Although Peacock was successfully rolled out in a short period and currently has over 10 million users, the road to success has been far from smooth. The startup missed out on a crucial opportunity to showcase the Summer Olympics when they were postponed due to the corona pandemic.
Another significant setback is the fact that Peacock is a relatively late entrant to the SVOD market. This means competing not only with established companies like Netflix and Amazon Prime but also with newer entrants like Disney+, Apple TV+, and HBO Max.
When asked about these challenges, Strauss explains:
“There’s been a confluence of things we’ve had to navigate. But that’s one of the advantages of being a start-up. You can be scrappy, you can be flexible. You have to be ready and willing to make adjustments along the way.”
Here are a few of the ways Peacock is coming out on top:
1. A unique business model
Unlike other SVOD services like Netflix and Amazon Prime, Peacock’s unique 3 tier offering is inclusive, enabling people who can’t afford extra costs to access the service. As explained by Strauss:
“There were already signs of subscription fatigue. And there was this belief in the industry that people didn’t want advertising or didn’t like advertising. That just isn’t true. Free, ad-supported content plays to our strength, and that has been where we focused.”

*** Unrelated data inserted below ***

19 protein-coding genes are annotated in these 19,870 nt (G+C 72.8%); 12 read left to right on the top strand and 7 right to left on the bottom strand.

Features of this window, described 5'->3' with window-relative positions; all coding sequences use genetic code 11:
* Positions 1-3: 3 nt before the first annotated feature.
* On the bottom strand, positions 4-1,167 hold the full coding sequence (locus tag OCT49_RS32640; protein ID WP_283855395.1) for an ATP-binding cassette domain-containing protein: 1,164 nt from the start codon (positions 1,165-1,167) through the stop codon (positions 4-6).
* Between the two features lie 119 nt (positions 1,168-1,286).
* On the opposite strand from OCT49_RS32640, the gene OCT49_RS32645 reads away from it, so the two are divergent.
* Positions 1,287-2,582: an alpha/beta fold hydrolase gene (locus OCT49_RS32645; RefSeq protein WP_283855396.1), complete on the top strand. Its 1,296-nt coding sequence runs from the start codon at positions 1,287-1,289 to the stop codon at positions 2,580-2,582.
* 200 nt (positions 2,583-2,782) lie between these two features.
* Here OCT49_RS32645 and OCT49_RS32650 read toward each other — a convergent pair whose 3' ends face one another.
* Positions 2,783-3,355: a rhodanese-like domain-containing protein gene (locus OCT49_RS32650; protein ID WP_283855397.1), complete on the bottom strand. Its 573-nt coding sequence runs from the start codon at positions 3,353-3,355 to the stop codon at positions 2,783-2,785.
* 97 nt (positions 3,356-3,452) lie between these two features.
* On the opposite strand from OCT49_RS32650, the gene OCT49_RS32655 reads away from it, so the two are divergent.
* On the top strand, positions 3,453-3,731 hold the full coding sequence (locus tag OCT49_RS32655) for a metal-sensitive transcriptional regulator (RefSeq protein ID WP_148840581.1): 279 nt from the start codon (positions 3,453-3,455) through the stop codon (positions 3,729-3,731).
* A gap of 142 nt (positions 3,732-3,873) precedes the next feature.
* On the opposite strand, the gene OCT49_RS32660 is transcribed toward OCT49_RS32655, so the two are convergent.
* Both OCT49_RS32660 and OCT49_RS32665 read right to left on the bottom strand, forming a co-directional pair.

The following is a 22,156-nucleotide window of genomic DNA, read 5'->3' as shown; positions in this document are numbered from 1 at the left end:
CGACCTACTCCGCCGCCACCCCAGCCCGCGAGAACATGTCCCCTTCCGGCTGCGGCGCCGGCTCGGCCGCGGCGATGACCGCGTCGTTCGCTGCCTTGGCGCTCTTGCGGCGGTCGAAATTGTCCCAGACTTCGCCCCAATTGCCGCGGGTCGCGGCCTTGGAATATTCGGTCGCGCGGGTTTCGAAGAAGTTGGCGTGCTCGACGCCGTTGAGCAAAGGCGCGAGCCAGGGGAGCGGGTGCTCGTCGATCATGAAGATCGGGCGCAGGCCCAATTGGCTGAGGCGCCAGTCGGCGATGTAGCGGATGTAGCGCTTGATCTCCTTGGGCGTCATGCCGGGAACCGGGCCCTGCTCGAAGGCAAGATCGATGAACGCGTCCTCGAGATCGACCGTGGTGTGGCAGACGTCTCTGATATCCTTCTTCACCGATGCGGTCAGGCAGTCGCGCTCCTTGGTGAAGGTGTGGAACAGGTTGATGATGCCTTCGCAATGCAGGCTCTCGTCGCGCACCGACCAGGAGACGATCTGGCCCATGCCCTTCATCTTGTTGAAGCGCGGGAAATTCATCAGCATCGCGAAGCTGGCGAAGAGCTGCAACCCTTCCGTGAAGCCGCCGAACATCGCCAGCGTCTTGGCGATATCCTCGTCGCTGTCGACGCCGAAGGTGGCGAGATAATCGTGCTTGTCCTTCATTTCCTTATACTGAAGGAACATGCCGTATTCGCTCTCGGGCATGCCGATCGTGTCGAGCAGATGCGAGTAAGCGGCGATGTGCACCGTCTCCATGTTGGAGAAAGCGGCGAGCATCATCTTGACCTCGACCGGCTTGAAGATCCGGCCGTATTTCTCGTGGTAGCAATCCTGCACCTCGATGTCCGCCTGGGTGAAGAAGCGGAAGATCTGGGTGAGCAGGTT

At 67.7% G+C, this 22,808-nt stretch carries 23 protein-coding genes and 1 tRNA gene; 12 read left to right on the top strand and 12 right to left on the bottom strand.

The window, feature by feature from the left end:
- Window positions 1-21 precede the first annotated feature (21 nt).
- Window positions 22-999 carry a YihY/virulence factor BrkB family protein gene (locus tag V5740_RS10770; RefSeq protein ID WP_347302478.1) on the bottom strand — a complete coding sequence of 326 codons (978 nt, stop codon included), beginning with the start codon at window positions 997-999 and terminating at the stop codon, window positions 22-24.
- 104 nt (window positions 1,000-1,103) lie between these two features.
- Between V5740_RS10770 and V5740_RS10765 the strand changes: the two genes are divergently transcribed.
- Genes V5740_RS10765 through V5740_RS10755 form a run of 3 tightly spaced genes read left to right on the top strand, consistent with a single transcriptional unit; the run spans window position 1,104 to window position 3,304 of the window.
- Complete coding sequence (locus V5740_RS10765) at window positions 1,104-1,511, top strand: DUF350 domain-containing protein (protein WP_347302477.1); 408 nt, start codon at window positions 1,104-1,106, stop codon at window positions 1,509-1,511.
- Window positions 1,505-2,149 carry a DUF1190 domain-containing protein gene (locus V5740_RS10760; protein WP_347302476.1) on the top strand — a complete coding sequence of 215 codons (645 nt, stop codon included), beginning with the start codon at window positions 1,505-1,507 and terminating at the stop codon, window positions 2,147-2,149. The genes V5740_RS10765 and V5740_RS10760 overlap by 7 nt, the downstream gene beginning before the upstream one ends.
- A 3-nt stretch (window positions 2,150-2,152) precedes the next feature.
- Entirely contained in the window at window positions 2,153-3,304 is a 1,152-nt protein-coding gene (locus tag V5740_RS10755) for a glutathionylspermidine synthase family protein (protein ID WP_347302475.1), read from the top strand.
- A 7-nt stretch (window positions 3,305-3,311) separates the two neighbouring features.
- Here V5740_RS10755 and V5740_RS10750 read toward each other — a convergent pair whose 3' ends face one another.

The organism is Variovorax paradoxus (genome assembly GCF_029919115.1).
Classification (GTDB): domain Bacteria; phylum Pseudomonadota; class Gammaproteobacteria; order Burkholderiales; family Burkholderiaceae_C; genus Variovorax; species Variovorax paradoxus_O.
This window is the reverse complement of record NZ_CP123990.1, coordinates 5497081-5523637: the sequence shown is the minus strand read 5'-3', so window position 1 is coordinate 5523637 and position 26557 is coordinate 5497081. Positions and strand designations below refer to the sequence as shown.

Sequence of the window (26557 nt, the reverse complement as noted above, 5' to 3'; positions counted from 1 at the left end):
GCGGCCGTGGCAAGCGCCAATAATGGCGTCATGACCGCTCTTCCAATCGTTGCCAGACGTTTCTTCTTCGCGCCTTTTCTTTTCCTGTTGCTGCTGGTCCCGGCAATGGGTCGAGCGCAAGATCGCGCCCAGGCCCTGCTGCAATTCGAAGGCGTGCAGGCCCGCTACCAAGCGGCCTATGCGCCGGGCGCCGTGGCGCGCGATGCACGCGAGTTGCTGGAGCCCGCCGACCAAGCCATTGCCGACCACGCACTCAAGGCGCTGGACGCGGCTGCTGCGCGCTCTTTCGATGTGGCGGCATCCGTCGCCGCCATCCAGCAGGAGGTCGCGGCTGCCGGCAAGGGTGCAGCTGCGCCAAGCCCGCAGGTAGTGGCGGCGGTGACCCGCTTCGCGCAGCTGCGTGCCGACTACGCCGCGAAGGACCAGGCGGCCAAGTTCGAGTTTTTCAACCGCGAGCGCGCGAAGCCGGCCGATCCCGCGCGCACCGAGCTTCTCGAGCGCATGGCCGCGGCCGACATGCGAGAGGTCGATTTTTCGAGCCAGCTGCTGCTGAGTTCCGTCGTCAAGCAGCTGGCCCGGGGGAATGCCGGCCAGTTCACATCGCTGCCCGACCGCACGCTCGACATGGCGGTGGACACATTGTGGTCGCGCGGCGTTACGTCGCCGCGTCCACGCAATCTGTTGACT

In addition, premium viewers will get access to live content, and early access to late-night shows. For many viewers, this could be the perk that makes them choose Peacock over other SVOD options.
2. Focused advertising
The free and premium versions will also yield vast amounts of data based on the user’s viewing habits. That data can, in turn, be used to attract advertisers who wish to target commercials based on user interests and programming preferences.
3. Broader goals
Peacock’s main goal isn’t solely focused on new subscription growth. Both Comcast and NBCUniversal plan to generate revenue by using Peacock as a tool to drive interest back to their core business.
4. A lean approach
Comcast plans to invest $2 billion in Peacock over 2020 and 2021 and it will recycle a lot of its content to attract viewers. The overall D2C pivot is leaner than competitors like Disney and Warner Media.
Both Comcast and NBCUniversal have high hopes for their new SVOD, with projections of $ 2.5 billion in revenue and 30 to 35 million users by 2024.
NBCUniversal Chairman of Advertising & Partnerships Linda Yaccarino believes that Peacock “will define the future of advertising” by making ads more interactive and immersive. Companies like State Farm, Target, and Unilever are already on board to advertise on the new platform.
There will also be a myriad of options for advertisers wishing to partner with Peacock, including:
- Pause ads – which come on the screen when the viewer pauses a show.
- ShoppableTV ads – which enable viewers to buy products from the shows.
- Engagement ads – which engage viewers via trivia questions or product galleries.
- Explore ads – which show content based on viewership, and send discounts via phone.
- On-Command ads – which use voice technology to enable viewers to get product offers.
- Prime Pods – which are single, 60-second ad spots.
It’s too early to tell if Peacock will indeed reach its 2024 goals, but so far, there’s every reason to be optimistic. Keep checking out our Bundl content for updates on their progress!